This flick has quality pedigree all around it. Tom Cruise steals the show as the smooth-talking villain you equally love and hate, while Jamie Foxx (Oscar-nominated here) as a mild-mannered everyday schmo-turned-hero more than holds his own. The film is chock full of cameos and well-known actors in excellent bit parts, such as Jada Pinkett[Smith], Mark Ruffalo, Peter Berg, Irma P. Hall, Jason Statham (literally onscreen for 5 seconds), and a near unrecognizable Javier Bardem as a drug kingpin (awesome!). But the man who really pulls this thing together is the one who never steps in front of the camera. Mucho, mucho props go to director Michael Mann, who practically wrote the book on gritty, realistic modern crime thrillers with his masterpiece Heat.
Collateral in my opinion is no less of an achievement, as Mann deftly crafts a film that is both stylistically enthralling and emotionally engrossing- a true rarity for a Hollywood film. There are no cheap explosions or skydiving gunfights in this film, though there are plenty of gunfights, and they’re as intense as anything you’ll see out there. There’s also a grim, seedy reality to the film, as Mann exposes the shady underbelly of L.A. after dark, and for those of us familiar with the City of Angels’ sprawling (and yet oddly claustrophobic) metropolis, you’ll be in awe at how well Mann captures it all.
Stuart Beattie’s script and his creation of the Vincent character (Cruise) are also an achievement that should not go unnoticed. I’m amazed at how deplorable Cruise’s actions are in the film, and yet, I constantly find myself cheering as he guns down some of LA’s most despicable scumbags, never realizing (or perhaps simply not caring) that he is one of them. Mucho props to Cruise, Foxx and Beattie for creating characters the audience can heavily invest, making this [cab] ride one that won't soon be forgotten.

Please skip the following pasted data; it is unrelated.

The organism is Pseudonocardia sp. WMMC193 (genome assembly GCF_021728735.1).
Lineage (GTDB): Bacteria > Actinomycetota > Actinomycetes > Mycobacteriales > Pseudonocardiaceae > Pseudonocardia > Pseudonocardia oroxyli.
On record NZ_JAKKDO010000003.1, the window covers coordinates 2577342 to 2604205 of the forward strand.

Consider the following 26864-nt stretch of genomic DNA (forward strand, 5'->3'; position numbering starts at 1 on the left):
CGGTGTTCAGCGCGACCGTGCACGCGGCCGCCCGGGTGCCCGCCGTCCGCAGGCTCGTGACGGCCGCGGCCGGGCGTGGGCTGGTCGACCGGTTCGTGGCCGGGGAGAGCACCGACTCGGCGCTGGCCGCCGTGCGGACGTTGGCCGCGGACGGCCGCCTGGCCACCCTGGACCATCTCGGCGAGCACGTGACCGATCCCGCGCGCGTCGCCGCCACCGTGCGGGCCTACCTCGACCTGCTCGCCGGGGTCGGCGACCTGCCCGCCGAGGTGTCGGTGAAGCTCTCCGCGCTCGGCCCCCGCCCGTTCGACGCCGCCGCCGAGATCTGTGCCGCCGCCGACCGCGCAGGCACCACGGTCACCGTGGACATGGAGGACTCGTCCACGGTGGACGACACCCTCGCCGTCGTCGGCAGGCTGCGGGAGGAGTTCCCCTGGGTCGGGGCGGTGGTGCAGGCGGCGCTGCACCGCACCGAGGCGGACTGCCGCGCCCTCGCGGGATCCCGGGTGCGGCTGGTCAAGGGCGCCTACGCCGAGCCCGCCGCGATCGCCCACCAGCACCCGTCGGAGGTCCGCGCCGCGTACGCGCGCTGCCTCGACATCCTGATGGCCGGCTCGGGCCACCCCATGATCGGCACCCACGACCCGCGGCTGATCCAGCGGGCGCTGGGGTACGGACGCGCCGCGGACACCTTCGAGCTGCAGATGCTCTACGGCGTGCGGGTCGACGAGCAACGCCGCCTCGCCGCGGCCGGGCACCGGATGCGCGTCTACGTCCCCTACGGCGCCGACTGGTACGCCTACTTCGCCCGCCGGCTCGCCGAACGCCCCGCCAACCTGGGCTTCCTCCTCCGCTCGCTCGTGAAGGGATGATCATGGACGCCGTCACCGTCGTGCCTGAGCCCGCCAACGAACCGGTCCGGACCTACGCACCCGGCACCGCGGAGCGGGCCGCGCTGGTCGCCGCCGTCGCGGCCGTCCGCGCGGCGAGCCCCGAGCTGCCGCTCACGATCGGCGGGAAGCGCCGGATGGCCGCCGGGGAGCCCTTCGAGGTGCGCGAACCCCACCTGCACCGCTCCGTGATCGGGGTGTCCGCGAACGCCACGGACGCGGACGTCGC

This is a classic modern man’s film if there ever was one, right up there nestled in between Gladiator and Man on Fire, and hopefully, as time rolls on, it will be recognized as the gem that it is. OK, I’m done.
City of Night: The Making of Collateral (40:59) - Like the commentary track, this is a well-explained, in depth featurette behind the story, the characters, and how they went about intricately developing both.
Special Delivery (1:09) - A quick, cool little featurette where Michael Mann discusses (and shows) how he had Tom Cruise dress up as a FedEx delivery man and deliver packages in public as practice for making himself invisible. Watch it.
Shooting on Location: Annie’s Office (2:34) - Mann explains how he chose the office location and how he approached shooting it.
Deleted Scene (1:57) - A pretty sweet, if somewhat disjointed deleted scene with commentary by Michael Mann to explain what is goin’ down.
Tom Cruise and Jamie Foxx Rehearse (4:10) - A pretty cool behind the scenes peak into the Foxx and Cruise rehearsing with Mann, compared with the final scenes in the film. Cruise is a badass even in rehearsal.
Visual FX: MTA Train (2:27) - Michael Mann explains why he opted to shoot the climactic subway scene green-screen as opposed to practically. Gives great insight into how much thought and meaning the man (and all great directors) puts into every single frame of the film.
The disc also comes with a teaser trailer and theatrical trailer. Sadly lacking a Digital Copy though.
See this film.